Lewis did not respond to my request for comment about his reset concerns. 

Conservatives Renew Their Vows with Landlords

Even though Lewis changed his mind, Nelson and Juarez stuck to their guns. 

Juarez said she doesn’t like when council members bring back dead ideas to full council, since she has such a deep respect for the “process.” Plus, she did not see a good “reason” to switch sides based on what she heard from public comment. She also made a stink about “personal attacks” and being called a Democrat. 

“We take tough votes. That doesn’t mean we’re bad people,” Juarez said after arguing that landlords should be allowed to take a little more money from struggling renters. 

Nelson said she almost caved into the pressure. She was afraid of protesters coming to her house or a nasty headline that described exactly how she voted. The Stranger did not put her name in the headline because it's not really news that she represents landlords and votes accordingly.  

While most of her arguments would make more sense if she were openly advocating for no cap at all, she called her sliding scale a “reasonable compromise” between renter and landlord interests, a famously equal power dynamic.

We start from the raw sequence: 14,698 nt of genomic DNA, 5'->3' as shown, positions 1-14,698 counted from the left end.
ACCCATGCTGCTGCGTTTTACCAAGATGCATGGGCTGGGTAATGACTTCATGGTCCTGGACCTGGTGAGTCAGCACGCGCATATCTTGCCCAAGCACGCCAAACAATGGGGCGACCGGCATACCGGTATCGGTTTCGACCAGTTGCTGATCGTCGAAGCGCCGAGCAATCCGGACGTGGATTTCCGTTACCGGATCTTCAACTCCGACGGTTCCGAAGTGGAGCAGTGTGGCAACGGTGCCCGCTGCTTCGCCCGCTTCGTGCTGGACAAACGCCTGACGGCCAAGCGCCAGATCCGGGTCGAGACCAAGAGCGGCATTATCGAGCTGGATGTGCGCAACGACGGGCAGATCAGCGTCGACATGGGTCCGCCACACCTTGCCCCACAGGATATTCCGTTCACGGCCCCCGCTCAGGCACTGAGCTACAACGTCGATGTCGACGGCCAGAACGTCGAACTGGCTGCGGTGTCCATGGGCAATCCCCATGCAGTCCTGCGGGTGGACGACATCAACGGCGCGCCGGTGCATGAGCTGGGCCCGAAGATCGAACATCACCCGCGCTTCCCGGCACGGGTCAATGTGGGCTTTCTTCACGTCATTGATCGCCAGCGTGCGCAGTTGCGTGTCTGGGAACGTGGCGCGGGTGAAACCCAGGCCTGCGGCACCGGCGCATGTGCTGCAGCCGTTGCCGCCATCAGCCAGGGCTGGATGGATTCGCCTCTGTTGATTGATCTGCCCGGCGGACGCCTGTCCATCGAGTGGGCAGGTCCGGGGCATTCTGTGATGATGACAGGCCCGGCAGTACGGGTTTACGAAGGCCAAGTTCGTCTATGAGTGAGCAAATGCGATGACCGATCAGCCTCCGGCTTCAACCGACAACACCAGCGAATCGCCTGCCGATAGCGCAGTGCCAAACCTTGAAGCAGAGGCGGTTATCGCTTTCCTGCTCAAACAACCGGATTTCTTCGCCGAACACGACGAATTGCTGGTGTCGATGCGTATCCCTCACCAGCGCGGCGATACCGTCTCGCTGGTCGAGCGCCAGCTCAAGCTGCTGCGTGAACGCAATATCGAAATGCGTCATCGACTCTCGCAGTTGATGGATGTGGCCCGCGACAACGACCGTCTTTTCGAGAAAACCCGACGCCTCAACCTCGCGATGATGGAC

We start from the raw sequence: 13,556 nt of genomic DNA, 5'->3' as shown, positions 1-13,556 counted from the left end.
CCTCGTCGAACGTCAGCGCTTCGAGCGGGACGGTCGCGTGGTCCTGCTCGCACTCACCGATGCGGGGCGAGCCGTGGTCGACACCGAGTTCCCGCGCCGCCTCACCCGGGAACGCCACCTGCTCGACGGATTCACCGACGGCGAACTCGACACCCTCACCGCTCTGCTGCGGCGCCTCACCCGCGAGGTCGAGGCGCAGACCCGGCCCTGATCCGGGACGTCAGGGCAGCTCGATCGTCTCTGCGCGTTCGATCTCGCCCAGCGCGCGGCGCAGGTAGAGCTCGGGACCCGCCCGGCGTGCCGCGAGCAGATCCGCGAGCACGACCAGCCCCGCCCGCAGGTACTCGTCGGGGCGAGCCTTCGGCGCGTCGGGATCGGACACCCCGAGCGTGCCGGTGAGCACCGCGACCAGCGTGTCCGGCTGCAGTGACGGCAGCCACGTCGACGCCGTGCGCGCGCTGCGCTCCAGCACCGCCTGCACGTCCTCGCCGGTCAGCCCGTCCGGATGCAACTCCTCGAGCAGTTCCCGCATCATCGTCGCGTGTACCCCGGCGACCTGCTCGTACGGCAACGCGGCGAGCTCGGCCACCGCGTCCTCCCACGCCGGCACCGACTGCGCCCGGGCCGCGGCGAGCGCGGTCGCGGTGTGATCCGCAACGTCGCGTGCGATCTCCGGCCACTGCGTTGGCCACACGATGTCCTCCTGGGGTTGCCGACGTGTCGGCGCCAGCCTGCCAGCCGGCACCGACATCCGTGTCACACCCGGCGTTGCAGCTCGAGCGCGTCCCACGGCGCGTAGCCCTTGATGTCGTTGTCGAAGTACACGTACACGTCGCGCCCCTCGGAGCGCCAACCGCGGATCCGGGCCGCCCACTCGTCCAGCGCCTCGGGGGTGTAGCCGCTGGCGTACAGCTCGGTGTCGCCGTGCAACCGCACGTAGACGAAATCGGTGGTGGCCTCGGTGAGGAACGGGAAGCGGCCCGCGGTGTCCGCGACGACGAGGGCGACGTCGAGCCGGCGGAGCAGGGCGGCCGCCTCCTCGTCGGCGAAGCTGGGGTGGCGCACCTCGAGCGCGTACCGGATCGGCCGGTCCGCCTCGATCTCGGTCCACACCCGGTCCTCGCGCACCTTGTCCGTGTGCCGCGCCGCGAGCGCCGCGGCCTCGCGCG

She seemed to believe if the council had listened to landlords more, then the council would have known that landlords claim they don’t usually charge late fees and they don’t make their profit from them.

According to Nelson, Sawant’s cap would change those landlords' attitudes and make them charge late fees more strictly to make up for the loss in late fees that they are apparently already not charging. It's unclear why a cap would change the philosophy of a landlord who did not already charge fees. It is also unclear why Nelson’s proposal of a slightly higher cap would maintain the supposed practice of not charging late fees.

She also said this new law could be the reason some landlords stop lording land or, in her words, stop being “housing providers.” Again, if she really believes that landlords don’t use late fees to make money, then it wouldn’t make sense for any landlord to leave the market because of this regulation because it allegedly would not affect their bottom line.

When the council passed Sawant’s amendment, Nelson threw up her hands and joined Council Member Alex Pedersen in voting against the whole dang thing. Who could have seen that coming?